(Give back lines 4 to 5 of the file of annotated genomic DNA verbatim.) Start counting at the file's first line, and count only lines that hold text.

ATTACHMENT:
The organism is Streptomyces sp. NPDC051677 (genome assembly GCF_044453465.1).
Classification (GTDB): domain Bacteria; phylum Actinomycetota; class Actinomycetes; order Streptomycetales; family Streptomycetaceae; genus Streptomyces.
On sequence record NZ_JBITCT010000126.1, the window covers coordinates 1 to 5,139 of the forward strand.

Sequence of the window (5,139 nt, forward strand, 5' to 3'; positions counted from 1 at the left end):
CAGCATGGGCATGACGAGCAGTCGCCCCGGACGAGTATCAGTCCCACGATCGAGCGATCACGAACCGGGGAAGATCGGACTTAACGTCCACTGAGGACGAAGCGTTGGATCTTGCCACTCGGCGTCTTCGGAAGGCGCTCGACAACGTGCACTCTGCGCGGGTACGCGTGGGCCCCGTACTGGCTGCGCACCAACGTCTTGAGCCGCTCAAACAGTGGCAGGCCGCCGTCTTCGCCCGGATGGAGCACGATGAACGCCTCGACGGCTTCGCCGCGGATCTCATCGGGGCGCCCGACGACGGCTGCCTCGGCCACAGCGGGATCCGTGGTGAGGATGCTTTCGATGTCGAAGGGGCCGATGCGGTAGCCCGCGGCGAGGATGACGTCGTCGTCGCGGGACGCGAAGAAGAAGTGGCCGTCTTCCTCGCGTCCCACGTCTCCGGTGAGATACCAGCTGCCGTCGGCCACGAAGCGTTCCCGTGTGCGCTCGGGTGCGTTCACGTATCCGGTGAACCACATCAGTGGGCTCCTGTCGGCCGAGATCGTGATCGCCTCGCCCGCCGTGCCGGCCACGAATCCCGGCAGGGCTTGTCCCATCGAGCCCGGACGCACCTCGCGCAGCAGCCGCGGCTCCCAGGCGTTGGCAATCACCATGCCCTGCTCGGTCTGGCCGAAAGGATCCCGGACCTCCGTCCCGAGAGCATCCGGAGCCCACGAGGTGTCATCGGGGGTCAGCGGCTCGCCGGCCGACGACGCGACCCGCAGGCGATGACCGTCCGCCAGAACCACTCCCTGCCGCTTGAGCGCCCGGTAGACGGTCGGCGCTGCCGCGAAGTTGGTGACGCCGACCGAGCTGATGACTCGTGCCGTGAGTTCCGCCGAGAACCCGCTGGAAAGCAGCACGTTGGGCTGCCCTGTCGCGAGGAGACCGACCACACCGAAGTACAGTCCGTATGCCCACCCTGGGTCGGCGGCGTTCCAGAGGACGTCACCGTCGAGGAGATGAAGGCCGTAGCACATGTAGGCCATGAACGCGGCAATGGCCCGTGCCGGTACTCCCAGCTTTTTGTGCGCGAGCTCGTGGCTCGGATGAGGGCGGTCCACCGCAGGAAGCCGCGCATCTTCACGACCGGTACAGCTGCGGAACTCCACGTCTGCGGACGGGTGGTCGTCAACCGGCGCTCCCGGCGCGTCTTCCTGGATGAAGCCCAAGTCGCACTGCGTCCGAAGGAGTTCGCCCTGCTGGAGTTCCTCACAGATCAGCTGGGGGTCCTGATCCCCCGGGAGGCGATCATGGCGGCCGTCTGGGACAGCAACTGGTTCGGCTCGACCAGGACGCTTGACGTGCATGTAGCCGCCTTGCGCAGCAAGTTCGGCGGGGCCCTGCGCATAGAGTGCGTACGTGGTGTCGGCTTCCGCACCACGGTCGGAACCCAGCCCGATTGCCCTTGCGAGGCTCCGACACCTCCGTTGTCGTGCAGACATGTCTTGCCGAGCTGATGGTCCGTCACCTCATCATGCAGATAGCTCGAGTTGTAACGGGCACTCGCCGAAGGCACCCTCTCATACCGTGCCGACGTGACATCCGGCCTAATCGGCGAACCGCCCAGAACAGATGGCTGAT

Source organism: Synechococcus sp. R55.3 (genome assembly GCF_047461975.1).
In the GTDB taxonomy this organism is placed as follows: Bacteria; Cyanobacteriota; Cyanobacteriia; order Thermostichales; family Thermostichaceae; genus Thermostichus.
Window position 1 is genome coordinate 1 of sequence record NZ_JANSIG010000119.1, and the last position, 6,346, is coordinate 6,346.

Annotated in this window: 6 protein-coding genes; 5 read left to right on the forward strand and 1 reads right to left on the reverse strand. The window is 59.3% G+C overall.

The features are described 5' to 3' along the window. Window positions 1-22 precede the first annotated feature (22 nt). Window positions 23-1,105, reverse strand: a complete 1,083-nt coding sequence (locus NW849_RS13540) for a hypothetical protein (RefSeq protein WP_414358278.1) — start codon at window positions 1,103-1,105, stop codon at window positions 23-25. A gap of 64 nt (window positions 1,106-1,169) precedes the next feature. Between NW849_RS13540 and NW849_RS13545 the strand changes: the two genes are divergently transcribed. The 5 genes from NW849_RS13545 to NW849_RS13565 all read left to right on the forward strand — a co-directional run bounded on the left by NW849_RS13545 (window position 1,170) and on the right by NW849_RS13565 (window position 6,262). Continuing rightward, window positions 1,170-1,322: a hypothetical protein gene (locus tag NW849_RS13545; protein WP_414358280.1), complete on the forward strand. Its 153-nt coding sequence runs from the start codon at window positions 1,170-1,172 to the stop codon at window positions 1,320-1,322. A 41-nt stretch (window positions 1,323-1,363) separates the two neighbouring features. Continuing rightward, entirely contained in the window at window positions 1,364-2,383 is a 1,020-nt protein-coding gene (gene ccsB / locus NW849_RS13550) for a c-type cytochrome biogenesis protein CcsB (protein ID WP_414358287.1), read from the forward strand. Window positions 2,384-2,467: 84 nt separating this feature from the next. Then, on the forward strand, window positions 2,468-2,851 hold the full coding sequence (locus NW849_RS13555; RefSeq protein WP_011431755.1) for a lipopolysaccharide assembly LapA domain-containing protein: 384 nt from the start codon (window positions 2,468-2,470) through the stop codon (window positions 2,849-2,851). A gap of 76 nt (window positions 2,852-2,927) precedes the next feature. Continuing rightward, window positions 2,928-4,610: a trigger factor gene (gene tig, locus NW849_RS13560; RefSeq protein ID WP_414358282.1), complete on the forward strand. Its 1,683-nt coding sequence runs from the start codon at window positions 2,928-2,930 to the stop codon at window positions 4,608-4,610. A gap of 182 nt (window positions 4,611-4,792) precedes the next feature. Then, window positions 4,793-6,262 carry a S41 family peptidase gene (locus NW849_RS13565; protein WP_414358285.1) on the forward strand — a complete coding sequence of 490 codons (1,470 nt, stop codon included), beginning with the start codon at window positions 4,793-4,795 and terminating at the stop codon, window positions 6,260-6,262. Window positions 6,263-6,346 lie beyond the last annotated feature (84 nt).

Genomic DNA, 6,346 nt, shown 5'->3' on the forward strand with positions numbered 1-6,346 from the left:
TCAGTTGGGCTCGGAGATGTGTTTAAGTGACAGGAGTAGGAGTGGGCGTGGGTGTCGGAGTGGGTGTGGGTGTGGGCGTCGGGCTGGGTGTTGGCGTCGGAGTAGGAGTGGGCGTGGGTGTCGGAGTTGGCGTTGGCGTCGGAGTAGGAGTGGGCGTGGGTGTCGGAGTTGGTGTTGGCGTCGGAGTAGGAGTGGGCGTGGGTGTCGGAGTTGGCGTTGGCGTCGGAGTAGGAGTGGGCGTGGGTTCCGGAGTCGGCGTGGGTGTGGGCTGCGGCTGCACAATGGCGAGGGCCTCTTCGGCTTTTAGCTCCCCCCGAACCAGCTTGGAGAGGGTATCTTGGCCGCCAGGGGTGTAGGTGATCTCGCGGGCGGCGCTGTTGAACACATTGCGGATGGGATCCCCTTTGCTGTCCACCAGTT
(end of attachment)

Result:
Sequence of the window (5,139 nt, forward strand, 5' to 3'; positions counted from 1 at the left end):
CAGCATGGGCATGACGAGCAGTCGCCCCGGACGAGTATCAGTCCCACGATCGAGCGATCACGAACCGGGGAAGATCGGACTTAACGTCCACTGAGGACGAAGCGTTGGATCTTGCCACTCGGCGTCTTCGGAAGGCGCTCGACAACGTGCACTCTGCGCGGGTACGCGTGGGCCCCGTACTGGCTGCGCACCAACGTCTTGAGCCGCTCAAACAGTGGCAGGCCGCCGTCTTCGCCCGGATGGAGCACGATGAACGCCTCGACGGCTTCGCCGCGGATCTCATCGGGGCGCCCGACGACGGCTGCCTCGGCCACAGCGGGATCCGTGGTGAGGATGCTTTCGATGTCGAAGGGGCCGATGCGGTAGCCCGCGGCGAGGATGACGTCGTCGTCGCGGGACGCGAAGAAGAAGTGGCCGTCTTCCTCGCGTCCCACGTCTCCGGTGAGATACCAGCTGCCGTCGGCCACGAAGCGTTCCCGTGTGCGCTCGGGTGCGTTCACGTATCCGGTGAACCACATCAGTGGGCTCCTGTCGGCCGAGATCGTGATCGCCTCGCCCGCCGTGCCGGCCACGAATCCCGGCAGGGCTTGTCCCATCGAGCCCGGACGCACCTCGCGCAGCAGCCGCGGCTCCCAGGCGTTGGCAATCACCATGCCCTGCTCGGTCTGGCCGAAAGGATCCCGGACCTCCGTCCCGAGAGCATCCGGAGCCCACGAGGTGTCATCGGGGGTCAGCGGCTCGCCGGCCGACGACGCGACCCGCAGGCGATGACCGTCCGCCAGAACCACTCCCTGCCGCTTGAGCGCCCGGTAGACGGTCGGCGCTGCCGCGAAGTTGGTGACGCCGACCGAGCTGATGACTCGTGCCGTGAGTTCCGCCGAGAACCCGCTGGAAAGCAGCACGTTGGGCTGCCCTGTCGCGAGGAGACCGACCACACCGAAGTACAGTCCGTATGCCCACCCTGGGTCGGCGGCGTTCCAGAGGACGTCACCGTCGAGGAGATGAAGGCCGTAGCACATGTAGGCCATGAACGCGGCAATGGCCCGTGCCGGTACTCCCAGCTTTTTGTGCGCGAGCTCGTGGCTCGGATGAGGGCGGTCCACCGCAGGAAGCCGCGCATCTTCACGACCGGTACAGCTGCGGAACTCCACGTCTGCGGACGGGTGGTCGTCAACCGGCGCTCCCGGCGCGTCTTCCTGGATGAAGCCCAAGTCGCACTGCGTCCGAAGGAGTTCGCCCTGCTGGAGTTCCTCACAGATCAGCTGGGGGTCCTGATCCCCCGGGAGGCGATCATGGCGGCCGTCTGGGACAGCAACTGGTTCGGCTCGACCAGGACGCTTGACGTGCATGTAGCCGCCTTGCGCAGCAAGTTCGGCGGGGCCCTGCGCATAGAGTGCGTACGTGGTGTCGGCTTCCGCACCACGGTCGGAACCCAGCCCGATTGCCCTTGCGAGGCTCCGACACCTCCGTTGTCGTGCAGACATGTCTTGCCGAGCTGATGGTCCGTCACCTCATCATGCAGATAGCTCGAGTTGTAACGGGCACTCGCCGAAGGCACCCTCTCATACCGTGCCGACGTGACATCCGGCCTAATCGGCGAACCGCCCAGAACAGATGGCTGAT